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as a springboard europe again? or will they cater for. the domestic market? so brexit is, except the little problems, has been quite . a success short—term for the government, i and the government doesn't have to be too preoccupied _ with that. the biggest risk, as my two| colleagues have mentioned, it is about how to relaunch the economy _ britain is a good situation, better than europe, - because the success - of vaccination has given a sort of optimistic factor. one can expect the economy to be back on some sort of keel. i like in the us in the summer. the problem is the conception.
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the economy in the uk is really based on two things. _ conception and real estate. conception has to be delivered. people might be very reluctant to spend i when lockdown finishes. so he might think some sort of big war bonds to take - all of these savings and put them into productive - investment, is one of the solutions to get l the conception back. let me quickly ask for brief answers. simon, the politics in this, the perception is that borisjohnson is more of a one nation type of figure. central within the conservative party, would be very reluctant to do anything that would damage his popularity given the election cycle is 202a. rishi sunak is more
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traditional, how much does that play into decisions and judgments? numberio and number", where the chancellor lives, are structurally designed to clash with each other. the pm wants to be generous, the chancellor has to say, oh, i don't want to, i don't think we can afford that. rishi sunak is fiscally conservative, and historically the conservative party has always said this is the defining line between us and the labour party, which is that we are a little bit parsimonious, we try to look after the household budget. i think that is different. if you remember after the financial crisis there was a programme launched called austerity. but the government is very clear we are not going back to that. which means the only other way we can do that is through tax rises at some point. the other point is that we are dealing with a very different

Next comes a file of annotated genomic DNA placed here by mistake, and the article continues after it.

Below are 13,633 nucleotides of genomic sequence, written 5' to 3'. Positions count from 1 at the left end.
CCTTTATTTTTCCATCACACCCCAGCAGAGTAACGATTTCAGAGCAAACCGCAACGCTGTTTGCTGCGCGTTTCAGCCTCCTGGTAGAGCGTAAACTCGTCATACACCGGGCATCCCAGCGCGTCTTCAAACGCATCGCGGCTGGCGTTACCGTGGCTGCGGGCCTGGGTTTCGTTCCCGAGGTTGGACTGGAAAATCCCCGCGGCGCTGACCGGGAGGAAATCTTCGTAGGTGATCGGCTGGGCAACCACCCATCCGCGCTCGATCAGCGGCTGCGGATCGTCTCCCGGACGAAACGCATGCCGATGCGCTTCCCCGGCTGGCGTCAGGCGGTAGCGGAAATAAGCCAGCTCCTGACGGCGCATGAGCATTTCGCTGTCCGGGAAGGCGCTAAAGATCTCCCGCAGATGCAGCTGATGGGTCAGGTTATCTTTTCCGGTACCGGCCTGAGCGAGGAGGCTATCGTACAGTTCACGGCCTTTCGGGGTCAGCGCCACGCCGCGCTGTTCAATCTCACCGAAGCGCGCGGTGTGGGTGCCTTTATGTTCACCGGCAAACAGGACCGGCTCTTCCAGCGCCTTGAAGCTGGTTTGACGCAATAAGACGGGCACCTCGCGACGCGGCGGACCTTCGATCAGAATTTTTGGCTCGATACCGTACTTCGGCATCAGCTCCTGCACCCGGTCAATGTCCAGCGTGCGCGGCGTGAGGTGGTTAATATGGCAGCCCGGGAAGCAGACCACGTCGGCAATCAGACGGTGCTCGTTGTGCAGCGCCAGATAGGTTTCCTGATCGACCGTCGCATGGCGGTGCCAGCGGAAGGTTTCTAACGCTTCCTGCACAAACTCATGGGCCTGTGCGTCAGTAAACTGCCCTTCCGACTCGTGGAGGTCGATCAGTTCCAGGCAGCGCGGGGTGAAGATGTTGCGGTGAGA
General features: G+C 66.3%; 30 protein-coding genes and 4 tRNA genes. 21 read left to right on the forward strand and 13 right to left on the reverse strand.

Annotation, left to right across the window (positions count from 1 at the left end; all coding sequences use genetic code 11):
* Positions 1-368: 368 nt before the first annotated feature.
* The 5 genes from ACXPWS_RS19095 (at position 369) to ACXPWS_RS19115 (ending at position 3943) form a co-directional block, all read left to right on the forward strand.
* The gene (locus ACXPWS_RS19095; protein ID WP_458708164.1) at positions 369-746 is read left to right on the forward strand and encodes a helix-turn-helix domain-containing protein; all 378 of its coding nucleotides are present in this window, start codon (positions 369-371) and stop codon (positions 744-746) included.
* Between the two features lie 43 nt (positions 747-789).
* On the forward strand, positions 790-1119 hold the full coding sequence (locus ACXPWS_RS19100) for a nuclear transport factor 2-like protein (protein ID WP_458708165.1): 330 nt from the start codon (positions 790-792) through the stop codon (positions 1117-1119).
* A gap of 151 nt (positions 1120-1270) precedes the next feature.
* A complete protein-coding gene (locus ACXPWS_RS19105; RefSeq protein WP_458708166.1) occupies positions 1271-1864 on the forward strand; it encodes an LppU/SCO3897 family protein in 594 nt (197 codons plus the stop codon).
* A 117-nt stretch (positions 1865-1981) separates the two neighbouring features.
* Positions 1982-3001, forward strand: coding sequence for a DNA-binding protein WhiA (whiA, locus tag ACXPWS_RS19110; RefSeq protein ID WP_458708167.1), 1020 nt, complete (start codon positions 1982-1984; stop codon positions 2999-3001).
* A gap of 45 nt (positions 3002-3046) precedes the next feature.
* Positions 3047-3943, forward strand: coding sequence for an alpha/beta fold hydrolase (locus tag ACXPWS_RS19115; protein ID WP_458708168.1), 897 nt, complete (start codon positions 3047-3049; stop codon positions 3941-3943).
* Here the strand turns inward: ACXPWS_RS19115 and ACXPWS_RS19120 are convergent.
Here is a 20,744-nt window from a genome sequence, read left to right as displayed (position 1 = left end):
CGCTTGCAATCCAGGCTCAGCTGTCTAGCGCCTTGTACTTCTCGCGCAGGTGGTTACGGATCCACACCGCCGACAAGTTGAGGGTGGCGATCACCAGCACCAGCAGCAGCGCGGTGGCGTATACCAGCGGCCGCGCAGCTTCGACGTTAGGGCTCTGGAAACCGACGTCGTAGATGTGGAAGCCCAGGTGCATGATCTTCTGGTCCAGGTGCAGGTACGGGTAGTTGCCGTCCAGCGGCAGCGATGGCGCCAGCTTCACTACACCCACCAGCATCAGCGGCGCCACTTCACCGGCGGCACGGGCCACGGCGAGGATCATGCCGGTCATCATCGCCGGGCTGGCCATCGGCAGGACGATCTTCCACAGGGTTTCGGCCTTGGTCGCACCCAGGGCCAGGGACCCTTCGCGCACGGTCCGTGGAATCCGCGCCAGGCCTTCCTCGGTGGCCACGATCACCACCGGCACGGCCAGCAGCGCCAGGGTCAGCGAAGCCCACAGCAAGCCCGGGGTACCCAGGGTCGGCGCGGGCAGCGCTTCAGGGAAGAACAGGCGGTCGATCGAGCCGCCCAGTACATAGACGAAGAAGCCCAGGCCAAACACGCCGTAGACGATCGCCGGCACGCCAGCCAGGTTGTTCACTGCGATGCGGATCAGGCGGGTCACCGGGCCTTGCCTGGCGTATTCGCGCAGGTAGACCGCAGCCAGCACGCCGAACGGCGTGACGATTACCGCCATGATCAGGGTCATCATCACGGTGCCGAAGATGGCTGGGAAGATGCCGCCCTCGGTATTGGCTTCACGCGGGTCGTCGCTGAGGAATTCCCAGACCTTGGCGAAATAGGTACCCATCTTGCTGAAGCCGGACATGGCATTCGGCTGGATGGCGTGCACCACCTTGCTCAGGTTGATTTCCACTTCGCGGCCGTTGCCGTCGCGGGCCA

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conservative party which has a very different idea compared to historically about the role of the state. they think it is a good idea for the state to get involved in certain areas, and therefore in this post—brexit world don't be surprised to see them doing things which you would think, that looks a bit like picking winners, that looks a bit like state interventions. net—zero, etc? you could see a lot of money going into areas of business is that you probably previously wouldn't have seen. it is interesting because the conservatives have gone into traditional labour territory. the opposition saying they don't want any tax rises. and politics slightly upended. in a way, both parties want the same outcome. yes, on the whole. for those reasons, i both want to spend.